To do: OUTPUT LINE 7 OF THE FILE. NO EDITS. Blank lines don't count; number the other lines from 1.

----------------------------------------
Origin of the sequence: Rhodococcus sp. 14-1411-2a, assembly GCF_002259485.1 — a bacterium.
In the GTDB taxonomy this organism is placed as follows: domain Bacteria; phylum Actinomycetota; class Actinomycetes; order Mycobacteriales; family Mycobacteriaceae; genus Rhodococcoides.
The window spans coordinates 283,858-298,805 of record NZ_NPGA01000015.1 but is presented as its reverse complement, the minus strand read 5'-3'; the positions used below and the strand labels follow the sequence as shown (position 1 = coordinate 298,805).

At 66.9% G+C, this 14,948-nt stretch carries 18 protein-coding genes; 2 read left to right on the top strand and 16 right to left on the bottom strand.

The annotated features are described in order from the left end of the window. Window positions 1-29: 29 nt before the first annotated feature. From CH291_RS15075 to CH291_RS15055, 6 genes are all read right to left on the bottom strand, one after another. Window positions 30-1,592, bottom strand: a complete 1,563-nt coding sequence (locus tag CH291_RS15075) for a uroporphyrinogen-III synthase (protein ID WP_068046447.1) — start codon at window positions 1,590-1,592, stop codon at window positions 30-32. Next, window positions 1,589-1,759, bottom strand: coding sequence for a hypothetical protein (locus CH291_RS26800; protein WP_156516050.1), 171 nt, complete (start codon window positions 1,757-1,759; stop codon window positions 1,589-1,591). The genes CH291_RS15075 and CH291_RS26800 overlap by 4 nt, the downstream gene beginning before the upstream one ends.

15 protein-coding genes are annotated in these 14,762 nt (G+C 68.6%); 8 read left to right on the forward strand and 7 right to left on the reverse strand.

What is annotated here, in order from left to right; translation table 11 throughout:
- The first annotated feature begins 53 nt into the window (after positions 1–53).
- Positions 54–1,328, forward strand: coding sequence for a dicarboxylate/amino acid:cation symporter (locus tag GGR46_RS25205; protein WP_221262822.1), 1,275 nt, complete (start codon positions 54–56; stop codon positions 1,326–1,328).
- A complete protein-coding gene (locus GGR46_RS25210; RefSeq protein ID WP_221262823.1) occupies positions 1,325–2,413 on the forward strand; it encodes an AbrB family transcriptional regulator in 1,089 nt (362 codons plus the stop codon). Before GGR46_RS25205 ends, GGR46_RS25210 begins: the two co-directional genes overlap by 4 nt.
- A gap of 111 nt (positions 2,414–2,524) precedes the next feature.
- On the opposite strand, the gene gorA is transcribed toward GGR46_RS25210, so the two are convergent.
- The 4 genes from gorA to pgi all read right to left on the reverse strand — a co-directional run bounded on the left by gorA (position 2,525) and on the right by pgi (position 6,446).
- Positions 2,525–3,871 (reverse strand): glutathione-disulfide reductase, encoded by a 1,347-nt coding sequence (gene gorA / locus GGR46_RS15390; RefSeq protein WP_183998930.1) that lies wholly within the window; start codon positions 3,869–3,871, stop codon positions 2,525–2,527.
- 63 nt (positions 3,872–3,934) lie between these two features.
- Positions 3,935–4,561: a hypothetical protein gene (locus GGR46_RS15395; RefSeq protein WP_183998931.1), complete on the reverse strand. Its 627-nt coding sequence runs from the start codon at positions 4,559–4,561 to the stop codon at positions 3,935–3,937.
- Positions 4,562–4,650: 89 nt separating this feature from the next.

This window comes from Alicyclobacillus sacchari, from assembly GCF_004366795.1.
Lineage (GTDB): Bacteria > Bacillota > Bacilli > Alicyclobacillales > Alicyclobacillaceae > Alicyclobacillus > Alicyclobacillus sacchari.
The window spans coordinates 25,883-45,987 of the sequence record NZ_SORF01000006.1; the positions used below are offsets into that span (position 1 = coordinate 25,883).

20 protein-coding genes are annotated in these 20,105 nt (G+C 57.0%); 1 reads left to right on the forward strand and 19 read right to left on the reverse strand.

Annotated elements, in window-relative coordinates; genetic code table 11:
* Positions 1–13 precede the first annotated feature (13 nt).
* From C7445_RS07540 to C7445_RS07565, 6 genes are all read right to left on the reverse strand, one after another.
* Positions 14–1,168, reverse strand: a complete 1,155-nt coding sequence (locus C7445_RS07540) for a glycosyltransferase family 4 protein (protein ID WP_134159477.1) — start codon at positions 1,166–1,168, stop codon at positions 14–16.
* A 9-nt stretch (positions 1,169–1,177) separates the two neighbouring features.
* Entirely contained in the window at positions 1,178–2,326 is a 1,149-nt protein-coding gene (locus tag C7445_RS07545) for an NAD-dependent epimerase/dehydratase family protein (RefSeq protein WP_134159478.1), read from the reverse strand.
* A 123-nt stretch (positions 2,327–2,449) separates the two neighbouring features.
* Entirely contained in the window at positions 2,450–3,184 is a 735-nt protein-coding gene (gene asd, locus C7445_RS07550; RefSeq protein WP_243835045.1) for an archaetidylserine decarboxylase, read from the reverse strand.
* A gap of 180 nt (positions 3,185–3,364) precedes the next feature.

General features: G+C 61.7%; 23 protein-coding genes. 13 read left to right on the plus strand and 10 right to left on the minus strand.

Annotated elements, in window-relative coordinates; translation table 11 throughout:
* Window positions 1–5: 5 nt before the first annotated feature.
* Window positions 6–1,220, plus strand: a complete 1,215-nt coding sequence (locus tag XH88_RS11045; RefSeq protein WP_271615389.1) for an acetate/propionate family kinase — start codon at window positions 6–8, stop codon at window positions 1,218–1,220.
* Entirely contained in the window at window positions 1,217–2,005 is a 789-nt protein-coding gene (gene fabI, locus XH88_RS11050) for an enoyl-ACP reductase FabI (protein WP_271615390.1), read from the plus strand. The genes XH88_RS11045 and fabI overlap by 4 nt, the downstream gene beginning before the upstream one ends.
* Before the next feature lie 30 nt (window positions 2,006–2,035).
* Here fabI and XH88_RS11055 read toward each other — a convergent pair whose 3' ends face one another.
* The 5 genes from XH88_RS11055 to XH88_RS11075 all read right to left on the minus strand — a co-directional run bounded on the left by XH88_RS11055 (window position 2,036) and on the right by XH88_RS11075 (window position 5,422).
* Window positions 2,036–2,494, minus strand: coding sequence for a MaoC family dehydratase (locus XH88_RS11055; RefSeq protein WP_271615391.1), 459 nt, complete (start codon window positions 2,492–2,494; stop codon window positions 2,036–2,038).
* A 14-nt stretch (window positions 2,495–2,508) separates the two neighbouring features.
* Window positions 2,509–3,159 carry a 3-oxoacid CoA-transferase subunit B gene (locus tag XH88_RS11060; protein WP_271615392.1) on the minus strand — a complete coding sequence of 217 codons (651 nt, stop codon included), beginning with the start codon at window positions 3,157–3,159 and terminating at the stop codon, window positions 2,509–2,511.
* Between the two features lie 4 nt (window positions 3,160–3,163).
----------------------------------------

What is annotated here, in order from left to right; translation table 11 throughout: